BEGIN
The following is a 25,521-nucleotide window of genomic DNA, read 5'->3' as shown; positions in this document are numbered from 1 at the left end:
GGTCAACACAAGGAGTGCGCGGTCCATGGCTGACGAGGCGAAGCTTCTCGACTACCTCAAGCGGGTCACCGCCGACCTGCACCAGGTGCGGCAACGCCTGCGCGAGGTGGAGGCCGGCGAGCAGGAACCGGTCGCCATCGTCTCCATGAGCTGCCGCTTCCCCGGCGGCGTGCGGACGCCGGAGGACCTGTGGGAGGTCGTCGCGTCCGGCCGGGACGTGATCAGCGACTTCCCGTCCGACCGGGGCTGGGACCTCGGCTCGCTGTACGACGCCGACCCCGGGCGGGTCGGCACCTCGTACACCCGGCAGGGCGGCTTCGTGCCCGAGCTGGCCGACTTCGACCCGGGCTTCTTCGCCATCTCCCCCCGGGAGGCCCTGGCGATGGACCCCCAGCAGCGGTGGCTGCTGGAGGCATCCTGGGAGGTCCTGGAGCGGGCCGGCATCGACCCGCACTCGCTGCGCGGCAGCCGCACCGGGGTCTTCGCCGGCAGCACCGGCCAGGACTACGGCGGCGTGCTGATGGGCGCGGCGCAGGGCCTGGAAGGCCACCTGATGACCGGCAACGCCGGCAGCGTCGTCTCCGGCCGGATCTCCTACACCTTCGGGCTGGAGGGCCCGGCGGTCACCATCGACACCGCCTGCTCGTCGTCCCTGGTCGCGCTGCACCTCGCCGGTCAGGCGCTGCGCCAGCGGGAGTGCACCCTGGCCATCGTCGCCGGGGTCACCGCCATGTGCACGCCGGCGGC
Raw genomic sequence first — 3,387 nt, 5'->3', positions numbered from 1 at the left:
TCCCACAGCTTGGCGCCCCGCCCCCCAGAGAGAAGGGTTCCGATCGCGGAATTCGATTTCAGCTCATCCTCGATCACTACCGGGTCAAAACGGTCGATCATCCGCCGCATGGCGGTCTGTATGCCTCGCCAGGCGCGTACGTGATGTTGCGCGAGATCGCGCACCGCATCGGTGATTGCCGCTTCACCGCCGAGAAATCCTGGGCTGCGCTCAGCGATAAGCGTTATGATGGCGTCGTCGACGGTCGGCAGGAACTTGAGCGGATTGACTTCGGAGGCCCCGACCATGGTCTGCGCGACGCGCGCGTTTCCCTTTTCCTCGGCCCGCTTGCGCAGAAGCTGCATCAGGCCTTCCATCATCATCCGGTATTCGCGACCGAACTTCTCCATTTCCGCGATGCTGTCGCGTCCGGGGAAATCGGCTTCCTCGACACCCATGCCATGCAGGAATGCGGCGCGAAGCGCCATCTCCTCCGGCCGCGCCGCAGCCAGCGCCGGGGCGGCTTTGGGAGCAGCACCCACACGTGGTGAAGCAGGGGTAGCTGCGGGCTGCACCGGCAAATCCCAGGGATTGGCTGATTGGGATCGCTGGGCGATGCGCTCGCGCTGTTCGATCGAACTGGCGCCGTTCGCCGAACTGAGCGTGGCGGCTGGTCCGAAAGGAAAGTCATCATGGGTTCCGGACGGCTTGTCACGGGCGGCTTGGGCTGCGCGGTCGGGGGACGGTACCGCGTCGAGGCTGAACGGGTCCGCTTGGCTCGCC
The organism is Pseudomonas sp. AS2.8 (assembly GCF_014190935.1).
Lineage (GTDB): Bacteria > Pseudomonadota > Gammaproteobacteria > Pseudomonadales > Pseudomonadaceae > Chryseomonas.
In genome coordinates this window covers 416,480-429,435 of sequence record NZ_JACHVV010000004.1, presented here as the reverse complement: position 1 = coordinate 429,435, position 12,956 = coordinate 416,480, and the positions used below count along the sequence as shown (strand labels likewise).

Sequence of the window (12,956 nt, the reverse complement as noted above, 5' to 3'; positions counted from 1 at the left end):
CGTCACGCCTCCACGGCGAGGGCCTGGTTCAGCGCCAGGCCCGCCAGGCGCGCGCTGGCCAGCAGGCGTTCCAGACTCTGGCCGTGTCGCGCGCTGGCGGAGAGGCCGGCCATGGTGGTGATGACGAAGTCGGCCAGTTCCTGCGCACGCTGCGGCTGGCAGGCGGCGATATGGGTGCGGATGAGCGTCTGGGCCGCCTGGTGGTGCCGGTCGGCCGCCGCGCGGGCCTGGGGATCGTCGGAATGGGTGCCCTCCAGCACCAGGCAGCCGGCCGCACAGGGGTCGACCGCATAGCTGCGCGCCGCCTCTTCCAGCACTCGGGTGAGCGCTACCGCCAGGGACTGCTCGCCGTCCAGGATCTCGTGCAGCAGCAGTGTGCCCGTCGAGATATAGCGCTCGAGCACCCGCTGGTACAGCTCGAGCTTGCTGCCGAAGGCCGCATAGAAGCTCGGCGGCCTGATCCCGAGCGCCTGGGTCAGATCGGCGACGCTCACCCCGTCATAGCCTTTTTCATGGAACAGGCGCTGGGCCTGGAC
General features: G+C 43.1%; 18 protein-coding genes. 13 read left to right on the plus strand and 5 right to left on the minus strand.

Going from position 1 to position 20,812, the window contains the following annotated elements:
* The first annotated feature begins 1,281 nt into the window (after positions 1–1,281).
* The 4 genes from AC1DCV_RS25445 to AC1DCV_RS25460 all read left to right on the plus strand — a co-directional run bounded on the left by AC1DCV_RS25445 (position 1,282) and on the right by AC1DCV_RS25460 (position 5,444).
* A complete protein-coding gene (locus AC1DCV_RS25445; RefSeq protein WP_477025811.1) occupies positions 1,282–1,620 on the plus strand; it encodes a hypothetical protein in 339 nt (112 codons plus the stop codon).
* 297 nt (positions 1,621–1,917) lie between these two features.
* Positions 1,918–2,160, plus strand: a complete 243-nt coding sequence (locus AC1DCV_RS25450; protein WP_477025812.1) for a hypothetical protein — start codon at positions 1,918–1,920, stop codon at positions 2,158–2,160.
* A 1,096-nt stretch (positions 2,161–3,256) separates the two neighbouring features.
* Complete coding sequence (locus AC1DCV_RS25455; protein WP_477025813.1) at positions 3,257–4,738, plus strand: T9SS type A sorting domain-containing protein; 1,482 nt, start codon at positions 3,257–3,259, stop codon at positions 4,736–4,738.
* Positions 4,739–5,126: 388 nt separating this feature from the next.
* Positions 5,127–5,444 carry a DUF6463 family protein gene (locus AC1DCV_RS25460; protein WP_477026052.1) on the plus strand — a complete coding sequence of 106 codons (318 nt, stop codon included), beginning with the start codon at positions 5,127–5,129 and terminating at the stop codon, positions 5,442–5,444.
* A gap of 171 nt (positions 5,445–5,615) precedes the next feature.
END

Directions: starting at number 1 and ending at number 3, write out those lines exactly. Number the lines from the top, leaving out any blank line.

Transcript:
The following is a 25,521-nucleotide window of genomic DNA, read 5'->3' as shown; positions in this document are numbered from 1 at the left end:
GGTCAACACAAGGAGTGCGCGGTCCATGGCTGACGAGGCGAAGCTTCTCGACTACCTCAAGCGGGTCACCGCCGACCTGCACCAGGTGCGGCAACGCCTGCGCGAGGTGGAGGCCGGCGAGCAGGAACCGGTCGCCATCGTCTCCATGAGCTGCCGCTTCCCCGGCGGCGTGCGGACGCCGGAGGACCTGTGGGAGGTCGTCGCGTCCGGCCGGGACGTGATCAGCGACTTCCCGTCCGACCGGGGCTGGGACCTCGGCTCGCTGTACGACGCCGACCCCGGGCGGGTCGGCACCTCGTACACCCGGCAGGGCGGCTTCGTGCCCGAGCTGGCCGACTTCGACCCGGGCTTCTTCGCCATCTCCCCCCGGGAGGCCCTGGCGATGGACCCCCAGCAGCGGTGGCTGCTGGAGGCATCCTGGGAGGTCCTGGAGCGGGCCGGCATCGACCCGCACTCGCTGCGCGGCAGCCGCACCGGGGTCTTCGCCGGCAGCACCGGCCAGGACTACGGCGGCGTGCTGATGGGCGCGGCGCAGGGCCTGGAAGGCCACCTGATGACCGGCAACGCCGGCAGCGTCGTCTCCGGCCGGATCTCCTACACCTTCGGGCTGGAGGGCCCGGCGGTCACCATCGACACCGCCTGCTCGTCGTCCCTGGTCGCGCTGCACCTCGCCGGTCAGGCGCTGCGCCAGCGGGAGTGCACCCTGGCCATCGTCGCCGGGGTCACCGCCATGTGCACGCCGGCGGC
Raw genomic sequence first — 3,387 nt, 5'->3', positions numbered from 1 at the left: